Spike Lee's David Byrne Concert Film, American Utopia, Gets a Release Date at Toronto International Film Festival and on HBO - Here's What We Know So Far




Spike Lee and David Byrne have both made careers out of bold, medium-bending artistic experimentation. Lee's eclectic film career has crossed between narrative films, documentaries, music videos, and filmed Broadway plays. Byrne's music has touched nearly every genre, beginning with his groundbreaking and unclassifiable Talking Heads, and along the way he also made the uniquely bizarre movie musical True Stories, and collaborated with Jonathan Demme on what is generally agreed to be the best concert film ever made (or at least one of the top two or three), Stop Making Sense. Now, the two artists have collaborated for the first time, and the resulting film - a Spike Lee-directed concert film of David Byrne's American Utopia tour/Broadway-residency - has a release date and a runtime.

The Toronto International Film Festival announced today that Lee and Byrne's American Utopia will open the festival on September 10th, and will also debut on HBO simultaneously. The 45th TIFF will naturally be quite different from previous years of the festival, due to COVID: much of its programming will shift to digital, although the current plan is that the festival will still include a smaller in-person-event portion as well. It is unclear if American Utopia is currently planned to screen digitally, but its in-person screening is meant to be the main opening-night event for the festival. How much plans might change between now and September may be largely up to the virus, but considering that the festival is in Canada where the pandemic is under better control, the odds of the in-person premiere happening seem at least fairly good (though of course Americans presumably will not be able to attend, as the border will likely still be closed). At the very least, viewers everywhere will be able to enjoy the concert film's HBO debut on the same day, which presumably will include HBO Max as well. As for what we can expect from the film itself? Here's what we know so far.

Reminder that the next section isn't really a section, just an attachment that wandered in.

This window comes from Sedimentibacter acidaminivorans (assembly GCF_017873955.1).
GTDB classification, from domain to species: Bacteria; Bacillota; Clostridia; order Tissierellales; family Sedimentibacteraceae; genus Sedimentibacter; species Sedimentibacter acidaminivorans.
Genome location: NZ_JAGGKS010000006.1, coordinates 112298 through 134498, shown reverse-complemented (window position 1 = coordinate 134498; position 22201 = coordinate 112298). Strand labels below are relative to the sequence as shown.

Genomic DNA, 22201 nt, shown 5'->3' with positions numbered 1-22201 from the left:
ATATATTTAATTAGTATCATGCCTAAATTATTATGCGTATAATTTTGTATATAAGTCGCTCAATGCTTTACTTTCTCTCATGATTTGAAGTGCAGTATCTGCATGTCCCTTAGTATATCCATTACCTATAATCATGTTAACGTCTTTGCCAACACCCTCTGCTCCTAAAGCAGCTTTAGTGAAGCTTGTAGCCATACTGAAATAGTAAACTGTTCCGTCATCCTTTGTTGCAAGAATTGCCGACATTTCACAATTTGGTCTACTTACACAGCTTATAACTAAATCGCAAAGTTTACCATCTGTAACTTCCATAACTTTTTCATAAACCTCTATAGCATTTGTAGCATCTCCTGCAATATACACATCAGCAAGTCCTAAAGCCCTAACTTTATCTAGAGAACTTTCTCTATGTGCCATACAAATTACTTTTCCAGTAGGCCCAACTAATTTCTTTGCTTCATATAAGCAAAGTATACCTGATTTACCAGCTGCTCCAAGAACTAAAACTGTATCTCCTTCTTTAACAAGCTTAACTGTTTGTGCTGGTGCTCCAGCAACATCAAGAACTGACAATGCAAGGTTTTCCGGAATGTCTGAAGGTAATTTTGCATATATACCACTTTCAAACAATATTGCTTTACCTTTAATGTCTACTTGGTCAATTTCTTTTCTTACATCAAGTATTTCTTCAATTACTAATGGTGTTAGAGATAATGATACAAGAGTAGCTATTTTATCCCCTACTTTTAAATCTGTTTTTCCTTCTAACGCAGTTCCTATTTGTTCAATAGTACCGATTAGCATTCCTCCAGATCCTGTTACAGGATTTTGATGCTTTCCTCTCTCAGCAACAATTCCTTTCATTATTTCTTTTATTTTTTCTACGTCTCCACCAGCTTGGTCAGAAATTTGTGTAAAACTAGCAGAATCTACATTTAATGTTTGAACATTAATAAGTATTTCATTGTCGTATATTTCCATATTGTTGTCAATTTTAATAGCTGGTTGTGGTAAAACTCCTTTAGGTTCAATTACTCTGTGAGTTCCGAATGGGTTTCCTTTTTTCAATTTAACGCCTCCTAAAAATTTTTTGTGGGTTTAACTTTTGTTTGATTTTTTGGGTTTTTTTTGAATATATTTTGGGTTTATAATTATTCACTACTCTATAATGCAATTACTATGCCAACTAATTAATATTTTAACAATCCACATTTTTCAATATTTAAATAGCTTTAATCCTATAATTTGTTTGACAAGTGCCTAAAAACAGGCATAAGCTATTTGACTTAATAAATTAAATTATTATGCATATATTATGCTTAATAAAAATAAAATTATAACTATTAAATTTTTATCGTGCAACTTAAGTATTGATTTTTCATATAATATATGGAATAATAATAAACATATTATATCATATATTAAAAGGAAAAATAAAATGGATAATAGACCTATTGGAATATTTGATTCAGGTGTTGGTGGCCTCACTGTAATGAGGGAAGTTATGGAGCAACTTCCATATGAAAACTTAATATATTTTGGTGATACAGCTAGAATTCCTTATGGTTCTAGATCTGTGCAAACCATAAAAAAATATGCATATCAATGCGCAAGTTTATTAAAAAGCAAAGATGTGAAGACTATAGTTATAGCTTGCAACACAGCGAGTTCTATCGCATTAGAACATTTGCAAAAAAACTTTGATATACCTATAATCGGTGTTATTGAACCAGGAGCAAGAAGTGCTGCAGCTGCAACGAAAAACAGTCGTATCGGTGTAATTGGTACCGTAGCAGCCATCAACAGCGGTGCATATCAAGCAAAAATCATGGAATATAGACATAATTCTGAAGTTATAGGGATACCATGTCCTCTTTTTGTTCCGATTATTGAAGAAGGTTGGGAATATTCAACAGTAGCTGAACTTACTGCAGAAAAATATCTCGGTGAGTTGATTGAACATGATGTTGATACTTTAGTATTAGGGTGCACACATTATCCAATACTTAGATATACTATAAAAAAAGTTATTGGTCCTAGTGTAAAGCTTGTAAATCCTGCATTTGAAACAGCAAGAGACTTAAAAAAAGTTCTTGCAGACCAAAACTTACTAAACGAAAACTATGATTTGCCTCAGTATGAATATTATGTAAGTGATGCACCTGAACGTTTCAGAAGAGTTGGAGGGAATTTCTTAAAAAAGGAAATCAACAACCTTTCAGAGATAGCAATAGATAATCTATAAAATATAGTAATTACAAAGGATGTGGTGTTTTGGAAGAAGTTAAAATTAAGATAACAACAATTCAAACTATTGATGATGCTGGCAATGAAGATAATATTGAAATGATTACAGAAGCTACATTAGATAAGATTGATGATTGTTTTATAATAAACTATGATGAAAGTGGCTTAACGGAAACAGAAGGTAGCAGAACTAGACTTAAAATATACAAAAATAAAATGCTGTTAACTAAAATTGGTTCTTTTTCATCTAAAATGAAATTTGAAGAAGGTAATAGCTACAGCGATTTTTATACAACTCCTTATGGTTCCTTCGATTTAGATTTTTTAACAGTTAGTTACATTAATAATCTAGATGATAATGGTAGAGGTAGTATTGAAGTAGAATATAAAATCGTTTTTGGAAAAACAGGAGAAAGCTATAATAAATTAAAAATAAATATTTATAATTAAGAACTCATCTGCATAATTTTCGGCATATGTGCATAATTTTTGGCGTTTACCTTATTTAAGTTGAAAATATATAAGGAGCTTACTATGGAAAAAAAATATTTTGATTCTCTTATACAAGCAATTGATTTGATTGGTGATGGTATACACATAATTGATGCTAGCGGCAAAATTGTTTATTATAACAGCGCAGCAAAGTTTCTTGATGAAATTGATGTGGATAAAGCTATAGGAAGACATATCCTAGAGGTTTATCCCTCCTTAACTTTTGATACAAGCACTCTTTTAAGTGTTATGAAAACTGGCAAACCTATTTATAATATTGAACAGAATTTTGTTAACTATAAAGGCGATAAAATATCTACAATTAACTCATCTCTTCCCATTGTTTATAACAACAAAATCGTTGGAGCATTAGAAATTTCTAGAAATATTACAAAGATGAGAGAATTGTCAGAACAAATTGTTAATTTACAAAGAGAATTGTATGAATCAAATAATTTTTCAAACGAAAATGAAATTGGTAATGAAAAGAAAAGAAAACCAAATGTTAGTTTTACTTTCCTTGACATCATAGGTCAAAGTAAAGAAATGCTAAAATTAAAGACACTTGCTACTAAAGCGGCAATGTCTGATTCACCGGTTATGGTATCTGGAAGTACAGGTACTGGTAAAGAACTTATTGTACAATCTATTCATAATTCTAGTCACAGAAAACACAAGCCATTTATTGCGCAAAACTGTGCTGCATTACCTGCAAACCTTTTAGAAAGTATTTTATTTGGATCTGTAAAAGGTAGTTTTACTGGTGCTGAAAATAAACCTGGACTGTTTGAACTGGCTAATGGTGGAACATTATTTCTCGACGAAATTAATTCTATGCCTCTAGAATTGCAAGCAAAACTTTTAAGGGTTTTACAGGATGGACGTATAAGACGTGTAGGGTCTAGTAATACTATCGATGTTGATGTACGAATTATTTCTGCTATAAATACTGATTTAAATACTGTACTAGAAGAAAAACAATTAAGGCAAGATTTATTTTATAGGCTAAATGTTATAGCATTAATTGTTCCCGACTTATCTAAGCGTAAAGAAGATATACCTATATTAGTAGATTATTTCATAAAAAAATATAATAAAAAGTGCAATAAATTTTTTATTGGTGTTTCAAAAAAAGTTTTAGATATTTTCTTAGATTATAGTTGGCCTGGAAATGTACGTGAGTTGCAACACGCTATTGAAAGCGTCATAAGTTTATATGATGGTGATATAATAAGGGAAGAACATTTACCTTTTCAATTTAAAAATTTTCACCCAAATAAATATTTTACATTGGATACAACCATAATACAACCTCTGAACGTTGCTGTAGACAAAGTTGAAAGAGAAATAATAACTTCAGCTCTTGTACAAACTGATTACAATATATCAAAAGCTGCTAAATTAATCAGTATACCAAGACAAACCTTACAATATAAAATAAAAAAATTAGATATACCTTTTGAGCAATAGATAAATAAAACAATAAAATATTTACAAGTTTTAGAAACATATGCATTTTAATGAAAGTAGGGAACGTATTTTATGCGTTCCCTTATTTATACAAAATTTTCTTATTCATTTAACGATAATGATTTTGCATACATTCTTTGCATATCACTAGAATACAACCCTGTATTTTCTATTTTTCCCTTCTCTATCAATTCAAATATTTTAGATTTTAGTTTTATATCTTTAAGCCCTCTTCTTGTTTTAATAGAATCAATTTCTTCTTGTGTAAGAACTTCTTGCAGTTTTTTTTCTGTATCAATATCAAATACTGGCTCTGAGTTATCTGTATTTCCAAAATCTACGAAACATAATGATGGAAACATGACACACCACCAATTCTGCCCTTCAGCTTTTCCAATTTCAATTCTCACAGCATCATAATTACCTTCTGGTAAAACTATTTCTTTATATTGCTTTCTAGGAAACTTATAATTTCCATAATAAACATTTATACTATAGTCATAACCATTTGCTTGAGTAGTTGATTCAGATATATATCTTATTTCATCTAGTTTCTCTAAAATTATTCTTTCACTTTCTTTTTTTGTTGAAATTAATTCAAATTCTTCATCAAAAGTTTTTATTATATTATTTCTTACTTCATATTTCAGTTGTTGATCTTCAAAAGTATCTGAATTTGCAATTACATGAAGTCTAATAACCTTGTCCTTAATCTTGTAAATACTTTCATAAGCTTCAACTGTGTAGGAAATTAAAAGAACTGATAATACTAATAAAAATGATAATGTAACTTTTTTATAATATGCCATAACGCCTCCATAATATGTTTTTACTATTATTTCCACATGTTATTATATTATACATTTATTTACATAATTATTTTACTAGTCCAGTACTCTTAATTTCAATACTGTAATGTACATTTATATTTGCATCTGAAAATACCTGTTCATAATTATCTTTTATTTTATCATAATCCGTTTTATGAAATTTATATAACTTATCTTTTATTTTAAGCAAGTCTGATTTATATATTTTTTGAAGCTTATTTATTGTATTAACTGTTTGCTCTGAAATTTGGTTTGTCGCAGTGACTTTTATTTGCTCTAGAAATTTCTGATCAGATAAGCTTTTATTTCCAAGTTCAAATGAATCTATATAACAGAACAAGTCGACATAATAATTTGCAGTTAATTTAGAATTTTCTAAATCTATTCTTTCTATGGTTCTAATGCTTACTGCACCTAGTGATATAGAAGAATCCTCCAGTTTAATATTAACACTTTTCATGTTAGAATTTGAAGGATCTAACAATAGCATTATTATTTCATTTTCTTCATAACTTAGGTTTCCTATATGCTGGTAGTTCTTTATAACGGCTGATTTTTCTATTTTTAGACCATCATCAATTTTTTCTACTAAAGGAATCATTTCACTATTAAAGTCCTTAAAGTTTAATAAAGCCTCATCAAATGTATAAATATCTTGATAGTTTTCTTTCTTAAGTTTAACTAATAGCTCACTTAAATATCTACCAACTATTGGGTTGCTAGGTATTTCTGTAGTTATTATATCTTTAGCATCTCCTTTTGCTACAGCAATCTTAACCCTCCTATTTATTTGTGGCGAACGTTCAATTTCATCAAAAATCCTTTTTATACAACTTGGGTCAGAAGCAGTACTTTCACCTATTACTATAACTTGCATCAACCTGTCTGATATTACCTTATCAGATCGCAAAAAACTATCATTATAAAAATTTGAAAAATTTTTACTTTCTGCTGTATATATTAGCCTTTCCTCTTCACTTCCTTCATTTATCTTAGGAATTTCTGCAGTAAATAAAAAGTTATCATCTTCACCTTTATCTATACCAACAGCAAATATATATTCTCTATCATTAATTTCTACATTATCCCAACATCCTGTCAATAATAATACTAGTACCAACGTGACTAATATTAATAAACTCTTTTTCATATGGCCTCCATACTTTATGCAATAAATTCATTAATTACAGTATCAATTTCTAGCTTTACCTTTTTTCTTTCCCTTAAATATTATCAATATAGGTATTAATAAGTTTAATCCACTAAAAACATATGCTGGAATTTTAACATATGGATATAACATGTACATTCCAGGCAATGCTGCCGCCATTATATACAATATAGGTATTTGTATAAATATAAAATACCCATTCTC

The film of American Utopia is the culmination of a pretty amazing career resurgence for David Byrne; while the singer/songwriter has pretty consistently been a well-respected musical force with a passionate following over the years, the journey that lead to this film has unquestionably been his biggest pop-cultural impact since his Talking Heads days. American Utopia began as his critically-acclaimed 2018 studio album, which in turn lead to a tour which will surely go down in musical history. For the American Utopia tour, Byrne wanted to create a truly one-of-a-kind concert experience, the likes of which no one in the audience would have ever seen before. Working with choreographer Annie-B Parson, he created a show in which an 11-piece band is totally wireless and handheld, dancing through elaborate choreography while playing their instruments, on a bare stage sculpted by movement and light. The show is absolutely breathtaking - I was fortunate enough to see it in Detroit - and it was completely deserved when NME dubbed it "the best live show of all time." It did so unbelievably well that he continued it around the world for over a year, before doing a four-month Broadway residency, which was supposed to come back for an encore this September before COVID changed those plans.